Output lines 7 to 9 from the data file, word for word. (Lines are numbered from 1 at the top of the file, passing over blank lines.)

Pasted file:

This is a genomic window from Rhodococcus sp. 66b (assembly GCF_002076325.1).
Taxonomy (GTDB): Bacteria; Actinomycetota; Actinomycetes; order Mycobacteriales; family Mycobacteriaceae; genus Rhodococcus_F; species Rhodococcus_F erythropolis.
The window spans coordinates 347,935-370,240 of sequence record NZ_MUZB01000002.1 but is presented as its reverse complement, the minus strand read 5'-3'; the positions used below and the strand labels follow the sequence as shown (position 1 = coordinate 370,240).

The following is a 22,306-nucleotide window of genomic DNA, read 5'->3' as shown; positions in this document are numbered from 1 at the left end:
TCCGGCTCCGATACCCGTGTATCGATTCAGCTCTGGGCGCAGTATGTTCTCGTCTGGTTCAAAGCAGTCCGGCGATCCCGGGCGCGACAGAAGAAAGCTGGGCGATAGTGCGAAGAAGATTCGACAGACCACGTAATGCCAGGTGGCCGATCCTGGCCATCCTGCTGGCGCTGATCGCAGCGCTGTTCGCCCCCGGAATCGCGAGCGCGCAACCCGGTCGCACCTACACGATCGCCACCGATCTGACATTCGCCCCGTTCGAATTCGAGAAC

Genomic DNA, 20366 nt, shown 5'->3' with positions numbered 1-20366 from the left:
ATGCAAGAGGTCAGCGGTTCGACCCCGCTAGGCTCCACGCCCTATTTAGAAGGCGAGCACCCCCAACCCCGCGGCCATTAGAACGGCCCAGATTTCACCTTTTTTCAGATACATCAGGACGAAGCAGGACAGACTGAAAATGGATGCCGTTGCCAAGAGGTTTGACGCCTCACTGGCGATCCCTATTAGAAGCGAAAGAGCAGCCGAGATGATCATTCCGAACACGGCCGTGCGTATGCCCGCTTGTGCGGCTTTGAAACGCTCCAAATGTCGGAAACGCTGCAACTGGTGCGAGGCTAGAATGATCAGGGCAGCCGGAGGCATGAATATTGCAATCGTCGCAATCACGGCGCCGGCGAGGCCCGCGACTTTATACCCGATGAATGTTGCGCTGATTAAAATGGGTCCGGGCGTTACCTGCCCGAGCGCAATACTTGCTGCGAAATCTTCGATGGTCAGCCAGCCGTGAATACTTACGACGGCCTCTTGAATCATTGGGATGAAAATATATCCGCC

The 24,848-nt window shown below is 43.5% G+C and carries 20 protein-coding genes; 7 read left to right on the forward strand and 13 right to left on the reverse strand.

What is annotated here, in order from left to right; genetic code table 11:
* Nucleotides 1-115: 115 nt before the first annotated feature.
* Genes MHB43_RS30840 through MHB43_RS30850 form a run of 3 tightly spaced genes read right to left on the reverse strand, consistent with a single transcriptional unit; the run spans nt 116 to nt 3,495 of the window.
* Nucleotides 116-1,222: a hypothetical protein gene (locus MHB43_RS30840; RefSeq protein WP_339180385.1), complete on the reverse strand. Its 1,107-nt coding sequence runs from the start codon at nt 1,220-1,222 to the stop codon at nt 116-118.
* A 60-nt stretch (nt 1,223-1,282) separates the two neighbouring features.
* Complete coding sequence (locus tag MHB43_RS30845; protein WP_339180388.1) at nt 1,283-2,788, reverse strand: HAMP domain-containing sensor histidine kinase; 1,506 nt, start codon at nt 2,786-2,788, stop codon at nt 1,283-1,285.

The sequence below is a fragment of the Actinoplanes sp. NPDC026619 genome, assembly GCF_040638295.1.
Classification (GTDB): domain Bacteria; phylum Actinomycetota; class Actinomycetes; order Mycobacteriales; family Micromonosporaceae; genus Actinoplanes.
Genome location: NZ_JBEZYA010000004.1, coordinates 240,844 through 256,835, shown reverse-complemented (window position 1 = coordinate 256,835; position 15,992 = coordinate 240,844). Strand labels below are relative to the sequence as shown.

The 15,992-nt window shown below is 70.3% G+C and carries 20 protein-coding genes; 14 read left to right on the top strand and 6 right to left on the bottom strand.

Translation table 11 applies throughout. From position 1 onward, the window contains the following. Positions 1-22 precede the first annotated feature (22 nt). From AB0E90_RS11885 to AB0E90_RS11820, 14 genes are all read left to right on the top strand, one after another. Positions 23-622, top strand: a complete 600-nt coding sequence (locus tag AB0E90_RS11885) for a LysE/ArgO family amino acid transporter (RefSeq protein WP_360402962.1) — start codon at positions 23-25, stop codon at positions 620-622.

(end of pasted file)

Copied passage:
ATGCAAGAGGTCAGCGGTTCGACCCCGCTAGGCTCCACGCCCTATTTAGAAGGCGAGCACCCCCAACCCCGCGGCCATTAGAACGGCCCAGATTTCACCTTTTTTCAGATACATCAGGACGAAGCAGGACAGACTGAAAATGGATGCCGTTGCCAAGAGGTTTGACGCCTCACTGGCGATCCCTATTAGAAGCGAAAGAGCAGCCGAGATGATCATTCCGAACACGGCCGTGCGTATGCCCGCTTGTGCGGCTTTGAAACGCTCCAAATGTCGGAAACGCTGCAACTGGTGCGAGGCTAGAATGATCAGGGCAGCCGGAGGCATGAATATTGCAATCGTCGCAATCACGGCGCCGGCGAGGCCCGCGACTTTATACCCGATGAATGTTGCGCTGATTAAAATGGGTCCGGGCGTTACCTGCCCGAGCGCAATACTTGCTGCGAAATCTTCGATGGTCAGCCAGCCGTGAATACTTACGACGGCCTCTTGAATCATTGGGATGAAAATATATCCGCC

The 24,848-nt window shown below is 43.5% G+C and carries 20 protein-coding genes; 7 read left to right on the forward strand and 13 right to left on the reverse strand.

What is annotated here, in order from left to right; genetic code table 11: